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first_imgNational Conversation to highlight “PTSD in an Era of Trauma” FearLessAs the mental health of Australians continues to be affected in the wake of recent bushfires, drought, and a global pandemic, one national not-for-profit advocacy group is stepping up to ensure the conversation around Post Traumatic Stress Disorder continues.Following the success of its inaugural National Conversation on PTSD in 2019, FearLess will hold its 2021 Conversation with the theme ‘PTSD in an Era of Trauma’ to reflect the current Australian landscape.To be held virtually across two days on 24-25 August 2021, the event is dedicated to building its national network that informs and educates the health professionals who care for, research, and treat PTSD, as well as supporting the one million Australians currently suffering from the condition and the estimated five million Australians who are actively supporting or caring for someone with PTSD.FearLess Chairman and Co-Founder, Chris Barrie AC, said the importance of bringing people together to share their experiences of or with PTSD cannot be underestimated.“This is not a conference or a convention – it is a genuine and multi-directional conversation that advances how Australia makes authentic change to help people,” he said.“We are committed to bringing together people who have the knowledge to enable sufferers to exercise control over their future and allow supporters, loved ones, health professionals and researchers a chance to better understand how they can best help.“There is a common yet misplaced understanding that PTSD is a condition that targets only military personnel or emergency services workers, but we know that major events like the 2019/20 bushfires have had a significant impact in regions where victims are still suffering flashbacks and sometimes spiraling down in their loneliness.“A focus on regional issues and communities will definitely be taking a front seat at this year’s conversation. We want to look carefully at how community networks can be a far greater ally than government or policy makers when it comes to how a PTSD sufferer is best supported.”The Call for Speakers for the 2021 FearLess National Conversation is now open, and Mr Barrie said submissions would be reviewed on a simple but important set of measures.“We’re calling for speakers to inform us all, and offer hope to those in serious need,” he said.“We’re looking for submissions which focus on evidence-based research and treatments, including case studies. Of course the event itself is open to anyone impacted by PTSD and the platform welcomes anyone who can add to the conversation in a way that grows not only the FearLess community for the better, but the communities these people work and live in.”To submit an EOI to be part of the August event visit the Call for Speakers page on the FearLess website for /Public Release. This material comes from the originating organization and may be of a point-in-time nature, edited for clarity, style and length. Why?Well, unlike many news organisations, we have no sponsors, no corporate or ideological interests. We don’t put up a paywall – we believe in free access to information of public interest. Media ownership in Australia is one of the most concentrated in the world (Learn more). Since the trend of consolidation is and has historically been upward, fewer and fewer individuals or organizations control increasing shares of the mass media in our country. According to independent assessment, about 98% of the media sector is held by three conglomerates. This tendency is not only totally unacceptable, but also to a degree frightening). Learn more hereWe endeavour to provide the community with real-time access to true unfiltered news firsthand from primary sources. It is a bumpy road with all sorties of difficulties. We can only achieve this goal together. Our website is open to any citizen journalists and organizations who want to contribute, publish high-quality insights or send media releases to improve public access to impartial information. You and we have the right to know, learn, read, hear what and how we deem appropriate.Your support is greatly appreciated. All donations are kept completely private and confidential.Thank you in advance!Tags:Australia, Australian, building, bushfires, community, conference, Emergency, Emergency Services, exercise, Government, loneliness, mental health, military, pandemic, PTSD, researchlast_img read more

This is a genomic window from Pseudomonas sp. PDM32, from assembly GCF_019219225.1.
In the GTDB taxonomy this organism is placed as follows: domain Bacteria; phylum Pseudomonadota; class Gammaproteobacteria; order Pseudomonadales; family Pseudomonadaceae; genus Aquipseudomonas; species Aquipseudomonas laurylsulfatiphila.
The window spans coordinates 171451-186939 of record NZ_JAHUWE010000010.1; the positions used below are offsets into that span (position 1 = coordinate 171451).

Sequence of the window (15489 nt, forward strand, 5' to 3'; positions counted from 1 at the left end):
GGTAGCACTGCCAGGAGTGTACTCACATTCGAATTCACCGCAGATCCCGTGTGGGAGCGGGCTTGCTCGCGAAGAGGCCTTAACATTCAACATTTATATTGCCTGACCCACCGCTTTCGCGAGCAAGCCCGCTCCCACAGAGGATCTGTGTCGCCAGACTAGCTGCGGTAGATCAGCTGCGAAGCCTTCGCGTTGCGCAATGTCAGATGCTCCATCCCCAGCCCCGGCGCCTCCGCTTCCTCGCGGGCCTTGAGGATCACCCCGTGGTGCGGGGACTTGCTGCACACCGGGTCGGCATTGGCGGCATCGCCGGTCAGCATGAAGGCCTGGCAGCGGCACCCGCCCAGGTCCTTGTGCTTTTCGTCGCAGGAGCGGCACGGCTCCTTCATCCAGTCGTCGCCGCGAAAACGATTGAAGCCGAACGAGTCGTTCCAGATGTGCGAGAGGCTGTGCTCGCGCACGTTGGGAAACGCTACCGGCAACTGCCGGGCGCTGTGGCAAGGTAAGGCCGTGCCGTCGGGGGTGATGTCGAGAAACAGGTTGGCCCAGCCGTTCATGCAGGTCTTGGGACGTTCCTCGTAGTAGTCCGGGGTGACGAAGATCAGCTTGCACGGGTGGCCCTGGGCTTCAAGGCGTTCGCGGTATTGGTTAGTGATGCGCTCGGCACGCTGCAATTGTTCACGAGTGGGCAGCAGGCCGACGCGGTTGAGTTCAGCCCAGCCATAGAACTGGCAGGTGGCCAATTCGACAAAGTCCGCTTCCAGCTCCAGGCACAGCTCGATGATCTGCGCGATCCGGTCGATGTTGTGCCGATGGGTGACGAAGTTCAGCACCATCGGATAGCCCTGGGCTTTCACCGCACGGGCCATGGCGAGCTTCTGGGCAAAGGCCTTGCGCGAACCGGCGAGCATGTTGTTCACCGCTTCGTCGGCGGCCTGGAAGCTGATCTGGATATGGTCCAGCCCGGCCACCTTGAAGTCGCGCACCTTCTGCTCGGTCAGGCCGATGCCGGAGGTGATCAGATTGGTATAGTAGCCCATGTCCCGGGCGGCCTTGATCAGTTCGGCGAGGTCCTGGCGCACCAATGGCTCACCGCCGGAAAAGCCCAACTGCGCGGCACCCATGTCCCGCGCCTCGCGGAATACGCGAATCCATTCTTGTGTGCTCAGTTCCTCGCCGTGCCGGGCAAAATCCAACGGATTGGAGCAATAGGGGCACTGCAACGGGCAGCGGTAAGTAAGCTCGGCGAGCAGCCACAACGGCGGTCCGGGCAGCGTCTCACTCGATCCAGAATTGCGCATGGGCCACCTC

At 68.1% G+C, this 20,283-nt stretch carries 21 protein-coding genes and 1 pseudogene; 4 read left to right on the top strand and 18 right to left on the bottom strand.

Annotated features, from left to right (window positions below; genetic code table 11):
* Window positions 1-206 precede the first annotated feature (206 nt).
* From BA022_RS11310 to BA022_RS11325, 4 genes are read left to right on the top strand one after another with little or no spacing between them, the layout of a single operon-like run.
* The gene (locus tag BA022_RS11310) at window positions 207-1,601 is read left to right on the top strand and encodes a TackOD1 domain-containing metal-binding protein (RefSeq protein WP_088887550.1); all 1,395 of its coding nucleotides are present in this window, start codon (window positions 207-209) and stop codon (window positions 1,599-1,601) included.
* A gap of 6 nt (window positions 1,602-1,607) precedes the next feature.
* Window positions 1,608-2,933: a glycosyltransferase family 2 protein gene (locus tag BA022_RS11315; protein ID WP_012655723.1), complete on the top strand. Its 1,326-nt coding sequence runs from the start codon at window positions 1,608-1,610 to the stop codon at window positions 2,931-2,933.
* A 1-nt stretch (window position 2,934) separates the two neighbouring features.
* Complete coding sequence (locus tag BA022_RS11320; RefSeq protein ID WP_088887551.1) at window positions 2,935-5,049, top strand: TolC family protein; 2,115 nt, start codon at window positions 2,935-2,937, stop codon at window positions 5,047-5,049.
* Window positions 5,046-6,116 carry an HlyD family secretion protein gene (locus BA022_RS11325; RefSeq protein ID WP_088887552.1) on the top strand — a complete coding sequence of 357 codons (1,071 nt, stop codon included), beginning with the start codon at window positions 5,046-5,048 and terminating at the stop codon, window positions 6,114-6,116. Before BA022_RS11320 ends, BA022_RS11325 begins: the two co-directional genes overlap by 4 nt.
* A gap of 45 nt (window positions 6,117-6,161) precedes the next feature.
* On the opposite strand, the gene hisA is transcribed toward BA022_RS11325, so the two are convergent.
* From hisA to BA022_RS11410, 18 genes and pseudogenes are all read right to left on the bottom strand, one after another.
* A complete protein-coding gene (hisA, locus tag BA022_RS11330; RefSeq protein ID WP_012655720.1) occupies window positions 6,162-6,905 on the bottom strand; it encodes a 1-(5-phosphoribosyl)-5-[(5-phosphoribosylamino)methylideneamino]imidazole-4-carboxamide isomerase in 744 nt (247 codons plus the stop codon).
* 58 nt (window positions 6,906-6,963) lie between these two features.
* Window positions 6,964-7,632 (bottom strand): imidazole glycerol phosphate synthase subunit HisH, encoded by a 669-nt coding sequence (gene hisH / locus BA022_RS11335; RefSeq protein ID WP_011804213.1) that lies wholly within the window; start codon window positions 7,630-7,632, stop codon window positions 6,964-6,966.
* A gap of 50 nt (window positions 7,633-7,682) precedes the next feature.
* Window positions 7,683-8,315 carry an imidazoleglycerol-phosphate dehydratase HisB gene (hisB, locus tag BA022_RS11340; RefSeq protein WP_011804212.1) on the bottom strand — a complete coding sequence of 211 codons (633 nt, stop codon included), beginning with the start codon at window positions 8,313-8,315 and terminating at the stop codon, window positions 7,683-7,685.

first_imgHomepage BannerNews 20 people waiting for a bed at Letterkenny University Hospital Google+ Facebook Facebook Google+ By News Highland – November 29, 2017 Arranmore progress and potential flagged as population grows Twitter WhatsApp Twitter News, Sport and Obituaries on Monday May 24th center_img DL Debate – 24/05/21 WhatsApp Important message for people attending LUH’s INR clinic Harps come back to win in Waterford Pinterest Journey home will be easier – Paul Hegarty Pinterest RELATED ARTICLESMORE FROM AUTHOR There were 20 people waiting for a bed at Letterkenny University Hospital according to the latest trolley watch report. 7 people were on trolleys in its Emergency Department while a further 13 were waiting wards.University Hospital Limerick was the most overcrowded with 69 people waiting there.Nationally, there were 452 people waiting at hospitals across the country. Previous articleGardai investigating potential new breakthrough in Mary Boyle disappearanceNext article11% rise in homelessness in Donegal must be addressed – Doherty News Highland last_img read more